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Saturday, January 29, 2005 - Page updated at 12:00 A.M.

Boeing to fly high in China with sale of 60 wide-body jets

Seattle Times aerospace reporter

Enlarge this photoMATTHEW CAVANAUGH / GETTY IMAGES

Alan Mulally, third from the left, president and CEO of Boeing Commercial Airplanes, unveils a model of the new 787 with Chinese airline executives after a sales-contract-signing ceremony yesterday at the U.S. Department of Commerce in Washington, D.C.

Boeing confirmed yesterday in a Washington, D.C., signing ceremony an agreement to sell 60 of its new mid-size wide-body jets to the six major airlines in China, a deal worth $7.2 billion at nominal list prices.

Boeing also announced that the jet formerly called the 7E7 would henceforth be designated the 787, continuing the company's 7-series model numbering.

And it signaled that a substantial amount of work on the plane will be subcontracted to China.

Air China, China Eastern Airlines, China Southern Airlines, Hainan Airlines, Shanghai Airlines and Xiamen Airlines will each receive at least one jet in time for the opening of the 2008 Olympics in Beijing and deliveries are expected to be complete by 2012.

All six airlines will get the long-range 223-seat model, the 787-8. Boeing did not disclose how the 60 jets would be divided among the carriers.

In a conference call with journalists, Mike Bair, who heads the new jet program, said the redesignation of the model number to 787 was carefully timed to please its Chinese customers.

"We felt it was appropriate to honor this Chinese order in some way," Bair said. "The numeral 8 is good luck in China; 787-8s for the 2008 Olympics made a nice package for them."

Since the naming of the initial 707, Boeing's first and highly successful commercial jet, all of its airliners have been named in succession based on the 7-7 formula.

Boeing had announced in June that the new plane's rudder would be made in China, at the Chengdu plant of China Aviation Industry Corp.

Bair said yesterday that additional contract work will go to China through Boeing's major subcontracting partners. This suggests that some of the major Japanese work on the 787 airframe will be farmed out to China.

"Our expectation is that there's a fair amount of this airplane that ultimately is going to be produced in China," Bair said.

Although 60 percent of the commercial jets in China today are Boeing-made, Airbus has made strong gains there in recent years.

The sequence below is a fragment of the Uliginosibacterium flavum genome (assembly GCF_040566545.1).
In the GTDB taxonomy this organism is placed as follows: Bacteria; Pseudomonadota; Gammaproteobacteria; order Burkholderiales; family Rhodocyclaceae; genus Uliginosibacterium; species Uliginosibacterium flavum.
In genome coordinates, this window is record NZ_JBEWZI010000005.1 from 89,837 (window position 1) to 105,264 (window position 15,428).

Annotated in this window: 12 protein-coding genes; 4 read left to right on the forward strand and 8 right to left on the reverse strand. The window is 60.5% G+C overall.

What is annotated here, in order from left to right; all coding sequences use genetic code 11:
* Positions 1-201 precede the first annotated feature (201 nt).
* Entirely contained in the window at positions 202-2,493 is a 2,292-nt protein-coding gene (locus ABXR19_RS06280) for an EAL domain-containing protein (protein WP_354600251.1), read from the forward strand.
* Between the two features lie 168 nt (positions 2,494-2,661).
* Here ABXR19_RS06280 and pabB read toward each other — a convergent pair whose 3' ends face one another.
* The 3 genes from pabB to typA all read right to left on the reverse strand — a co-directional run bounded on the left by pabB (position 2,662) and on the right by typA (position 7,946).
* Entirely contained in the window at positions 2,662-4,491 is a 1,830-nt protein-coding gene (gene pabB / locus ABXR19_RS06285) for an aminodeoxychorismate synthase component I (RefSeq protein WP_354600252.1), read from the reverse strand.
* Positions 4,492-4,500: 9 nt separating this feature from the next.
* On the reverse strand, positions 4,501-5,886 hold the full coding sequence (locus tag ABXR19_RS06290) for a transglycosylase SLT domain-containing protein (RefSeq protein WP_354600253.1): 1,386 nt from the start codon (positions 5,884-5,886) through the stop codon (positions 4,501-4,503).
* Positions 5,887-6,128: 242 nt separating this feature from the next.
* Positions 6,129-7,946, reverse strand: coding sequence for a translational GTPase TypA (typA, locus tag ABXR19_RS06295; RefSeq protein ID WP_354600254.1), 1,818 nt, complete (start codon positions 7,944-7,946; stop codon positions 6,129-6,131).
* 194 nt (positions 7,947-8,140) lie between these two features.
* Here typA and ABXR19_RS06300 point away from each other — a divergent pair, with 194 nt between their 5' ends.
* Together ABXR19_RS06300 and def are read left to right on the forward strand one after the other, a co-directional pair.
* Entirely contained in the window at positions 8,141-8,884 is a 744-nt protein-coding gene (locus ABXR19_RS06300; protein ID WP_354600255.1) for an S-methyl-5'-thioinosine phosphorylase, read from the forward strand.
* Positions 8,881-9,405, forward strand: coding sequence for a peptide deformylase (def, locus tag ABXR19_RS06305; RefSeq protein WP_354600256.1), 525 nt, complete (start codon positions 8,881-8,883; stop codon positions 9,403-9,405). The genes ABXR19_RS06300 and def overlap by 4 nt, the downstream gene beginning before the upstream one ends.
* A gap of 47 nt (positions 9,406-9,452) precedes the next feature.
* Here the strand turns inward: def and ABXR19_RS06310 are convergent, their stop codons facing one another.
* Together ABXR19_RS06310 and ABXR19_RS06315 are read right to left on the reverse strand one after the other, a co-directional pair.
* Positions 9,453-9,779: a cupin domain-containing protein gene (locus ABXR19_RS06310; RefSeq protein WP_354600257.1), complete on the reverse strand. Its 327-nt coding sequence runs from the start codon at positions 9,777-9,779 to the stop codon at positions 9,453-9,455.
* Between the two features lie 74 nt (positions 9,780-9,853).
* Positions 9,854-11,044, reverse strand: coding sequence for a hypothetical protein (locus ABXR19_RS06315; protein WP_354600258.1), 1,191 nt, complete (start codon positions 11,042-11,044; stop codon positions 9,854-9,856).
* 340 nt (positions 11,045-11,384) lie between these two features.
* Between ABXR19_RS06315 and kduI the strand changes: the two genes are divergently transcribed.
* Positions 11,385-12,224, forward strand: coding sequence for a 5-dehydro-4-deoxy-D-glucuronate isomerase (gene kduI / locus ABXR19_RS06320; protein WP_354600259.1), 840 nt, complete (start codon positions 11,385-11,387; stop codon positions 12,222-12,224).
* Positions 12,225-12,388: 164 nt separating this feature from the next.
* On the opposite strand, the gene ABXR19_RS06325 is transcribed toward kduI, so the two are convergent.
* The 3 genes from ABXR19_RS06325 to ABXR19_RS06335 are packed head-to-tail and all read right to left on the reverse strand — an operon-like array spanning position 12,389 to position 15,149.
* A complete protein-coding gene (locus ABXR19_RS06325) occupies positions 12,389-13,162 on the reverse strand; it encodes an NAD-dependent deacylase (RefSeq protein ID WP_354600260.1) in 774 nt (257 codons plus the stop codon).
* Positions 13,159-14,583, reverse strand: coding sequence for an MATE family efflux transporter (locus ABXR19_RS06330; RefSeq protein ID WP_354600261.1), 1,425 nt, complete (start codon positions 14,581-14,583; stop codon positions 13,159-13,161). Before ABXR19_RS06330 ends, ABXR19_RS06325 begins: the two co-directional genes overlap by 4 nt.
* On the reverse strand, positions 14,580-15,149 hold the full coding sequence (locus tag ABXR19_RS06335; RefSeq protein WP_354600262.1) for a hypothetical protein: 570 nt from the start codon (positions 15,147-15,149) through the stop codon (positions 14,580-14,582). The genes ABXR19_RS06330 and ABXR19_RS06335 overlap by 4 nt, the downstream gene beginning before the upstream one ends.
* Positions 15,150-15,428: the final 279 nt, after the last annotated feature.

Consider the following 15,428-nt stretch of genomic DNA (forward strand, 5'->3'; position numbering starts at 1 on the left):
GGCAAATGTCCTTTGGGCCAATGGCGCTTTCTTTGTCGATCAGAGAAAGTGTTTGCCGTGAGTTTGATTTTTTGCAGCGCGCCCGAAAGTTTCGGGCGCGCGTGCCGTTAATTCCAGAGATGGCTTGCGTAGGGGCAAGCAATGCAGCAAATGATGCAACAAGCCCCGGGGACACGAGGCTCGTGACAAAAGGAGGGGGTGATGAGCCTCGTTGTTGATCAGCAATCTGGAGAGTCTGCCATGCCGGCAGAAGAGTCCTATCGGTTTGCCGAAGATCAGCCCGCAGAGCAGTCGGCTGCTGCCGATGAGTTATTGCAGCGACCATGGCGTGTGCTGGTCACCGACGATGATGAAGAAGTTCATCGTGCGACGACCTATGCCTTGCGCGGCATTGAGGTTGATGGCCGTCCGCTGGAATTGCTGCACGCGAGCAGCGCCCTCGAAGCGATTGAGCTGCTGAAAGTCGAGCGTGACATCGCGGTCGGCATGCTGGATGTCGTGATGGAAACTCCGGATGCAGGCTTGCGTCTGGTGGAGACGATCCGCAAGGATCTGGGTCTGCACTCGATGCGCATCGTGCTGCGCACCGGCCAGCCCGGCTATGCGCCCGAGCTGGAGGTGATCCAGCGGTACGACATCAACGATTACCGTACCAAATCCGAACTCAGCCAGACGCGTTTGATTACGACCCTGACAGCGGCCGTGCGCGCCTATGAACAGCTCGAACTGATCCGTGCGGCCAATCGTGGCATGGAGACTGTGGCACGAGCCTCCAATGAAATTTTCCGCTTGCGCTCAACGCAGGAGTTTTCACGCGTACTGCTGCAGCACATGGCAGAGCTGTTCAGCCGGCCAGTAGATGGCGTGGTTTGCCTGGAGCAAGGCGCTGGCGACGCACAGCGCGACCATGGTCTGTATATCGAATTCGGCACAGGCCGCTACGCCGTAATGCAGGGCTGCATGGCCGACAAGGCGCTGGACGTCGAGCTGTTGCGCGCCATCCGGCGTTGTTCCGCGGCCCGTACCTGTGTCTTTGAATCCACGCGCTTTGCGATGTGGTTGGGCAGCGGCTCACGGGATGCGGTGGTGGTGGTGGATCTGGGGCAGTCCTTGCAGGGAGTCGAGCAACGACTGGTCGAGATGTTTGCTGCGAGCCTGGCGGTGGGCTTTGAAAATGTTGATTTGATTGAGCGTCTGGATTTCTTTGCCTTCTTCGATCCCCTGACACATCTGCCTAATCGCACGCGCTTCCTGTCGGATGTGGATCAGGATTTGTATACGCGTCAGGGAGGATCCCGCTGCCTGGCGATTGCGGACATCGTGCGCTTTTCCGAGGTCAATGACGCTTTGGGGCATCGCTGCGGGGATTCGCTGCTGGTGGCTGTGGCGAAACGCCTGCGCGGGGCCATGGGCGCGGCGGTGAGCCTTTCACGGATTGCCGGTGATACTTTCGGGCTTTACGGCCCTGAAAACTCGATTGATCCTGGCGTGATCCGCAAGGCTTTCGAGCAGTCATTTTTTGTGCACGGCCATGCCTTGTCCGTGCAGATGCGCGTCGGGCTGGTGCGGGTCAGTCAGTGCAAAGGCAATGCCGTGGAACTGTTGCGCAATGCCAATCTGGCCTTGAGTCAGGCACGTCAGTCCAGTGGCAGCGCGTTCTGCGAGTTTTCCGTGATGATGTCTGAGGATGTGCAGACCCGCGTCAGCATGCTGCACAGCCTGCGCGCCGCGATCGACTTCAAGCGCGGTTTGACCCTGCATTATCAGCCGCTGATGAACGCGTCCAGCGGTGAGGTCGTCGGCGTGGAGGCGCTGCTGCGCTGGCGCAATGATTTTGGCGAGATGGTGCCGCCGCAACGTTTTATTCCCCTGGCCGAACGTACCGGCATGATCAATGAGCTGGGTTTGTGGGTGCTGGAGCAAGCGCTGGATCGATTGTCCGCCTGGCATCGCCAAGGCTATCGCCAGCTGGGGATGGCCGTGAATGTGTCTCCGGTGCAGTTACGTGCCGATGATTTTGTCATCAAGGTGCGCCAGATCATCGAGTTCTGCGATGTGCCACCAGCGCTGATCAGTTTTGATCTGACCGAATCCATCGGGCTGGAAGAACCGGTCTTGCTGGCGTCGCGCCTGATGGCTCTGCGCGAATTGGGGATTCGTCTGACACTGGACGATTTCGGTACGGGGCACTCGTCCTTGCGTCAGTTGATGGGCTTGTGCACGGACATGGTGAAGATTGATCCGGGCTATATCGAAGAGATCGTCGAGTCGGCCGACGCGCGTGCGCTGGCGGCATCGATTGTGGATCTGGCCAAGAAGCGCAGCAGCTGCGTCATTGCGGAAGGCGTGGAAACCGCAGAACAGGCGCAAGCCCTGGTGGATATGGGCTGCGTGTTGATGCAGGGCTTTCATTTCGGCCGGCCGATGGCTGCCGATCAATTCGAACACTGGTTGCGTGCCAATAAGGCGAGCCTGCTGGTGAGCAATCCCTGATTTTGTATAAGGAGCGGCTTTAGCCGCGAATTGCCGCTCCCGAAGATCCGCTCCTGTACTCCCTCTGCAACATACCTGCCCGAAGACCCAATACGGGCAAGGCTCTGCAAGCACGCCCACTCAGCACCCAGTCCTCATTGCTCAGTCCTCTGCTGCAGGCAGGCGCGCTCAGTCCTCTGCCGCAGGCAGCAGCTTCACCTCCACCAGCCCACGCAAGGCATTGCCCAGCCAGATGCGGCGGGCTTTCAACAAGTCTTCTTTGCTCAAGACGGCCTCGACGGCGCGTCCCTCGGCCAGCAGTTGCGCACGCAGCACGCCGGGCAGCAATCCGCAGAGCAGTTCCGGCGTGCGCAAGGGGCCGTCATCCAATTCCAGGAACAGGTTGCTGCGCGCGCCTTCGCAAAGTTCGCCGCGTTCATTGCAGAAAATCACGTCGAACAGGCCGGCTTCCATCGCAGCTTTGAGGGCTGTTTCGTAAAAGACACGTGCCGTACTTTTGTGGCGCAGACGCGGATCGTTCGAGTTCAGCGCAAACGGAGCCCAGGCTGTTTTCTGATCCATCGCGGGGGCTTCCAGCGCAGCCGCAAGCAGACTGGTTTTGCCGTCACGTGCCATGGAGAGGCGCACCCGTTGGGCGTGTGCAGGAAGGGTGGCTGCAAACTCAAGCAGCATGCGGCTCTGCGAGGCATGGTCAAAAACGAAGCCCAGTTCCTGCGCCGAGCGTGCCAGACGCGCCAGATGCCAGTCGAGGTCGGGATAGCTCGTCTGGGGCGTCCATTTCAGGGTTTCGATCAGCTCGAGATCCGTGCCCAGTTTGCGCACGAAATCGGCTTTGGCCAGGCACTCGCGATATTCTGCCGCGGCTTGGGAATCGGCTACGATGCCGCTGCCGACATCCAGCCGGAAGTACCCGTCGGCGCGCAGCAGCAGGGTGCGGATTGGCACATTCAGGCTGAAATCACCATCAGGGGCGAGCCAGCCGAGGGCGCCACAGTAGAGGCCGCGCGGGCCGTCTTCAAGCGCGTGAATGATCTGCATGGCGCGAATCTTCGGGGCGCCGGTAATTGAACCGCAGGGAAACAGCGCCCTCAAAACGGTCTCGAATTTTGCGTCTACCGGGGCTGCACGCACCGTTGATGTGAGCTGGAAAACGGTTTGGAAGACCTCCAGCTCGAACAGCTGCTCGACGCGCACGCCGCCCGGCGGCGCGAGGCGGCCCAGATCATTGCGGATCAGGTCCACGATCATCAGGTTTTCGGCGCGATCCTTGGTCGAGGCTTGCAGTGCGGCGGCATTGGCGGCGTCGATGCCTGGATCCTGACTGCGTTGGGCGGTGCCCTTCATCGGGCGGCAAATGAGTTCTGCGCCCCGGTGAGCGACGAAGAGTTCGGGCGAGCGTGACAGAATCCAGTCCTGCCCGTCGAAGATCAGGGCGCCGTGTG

Airbus also formalized a deal yesterday that had been announced earlier: the sale of five super-jumbo A380s to China Southern Airlines, worth about $1.4 billion at list prices.

"Long term, the Chinese have decided that they want to balance their purchases," between Boeing and Airbus, Bair said.

Geopolitics complicates sales to China. The government of the People's Republic of China has been unhappy with a prospective U.S. arms sale to Taiwan, which it considers a breakaway province that is only temporarily independent.

According to sources in China and the U.S., negotiations around the Taiwan issue created delay in nailing down the Boeing order, which the company had originally expected to announce in 2004.

"I can't say for sure there was a political motivation around some of that delay," Bair responded when asked about the political issues.

Bair also announced minor changes to the 787's configuration. He confirmed that the number of seats has increased slightly to 223 seats in three classes on the standard long-range 787-8; 259 seats in three classes on the 787-9 stretch version; and 296 seats in two classes on the short-range 787-3 model.

In addition, the wing span of the two longer-range models has been lengthened by four feet to 197 feet.

Bair said that the use of light, strong composites for the wings allowed this performance-enhancing adjustment without adding weight.

"With composites we can make a lot thinner wing a lot longer," Bair said.

Boeing has a list of 186 announced orders for the 787, of which 56 are firm contracts. Details of the other 130 deals, including the Chinese order, will be finalized later.

Copyright © 2005 The Seattle Times Company


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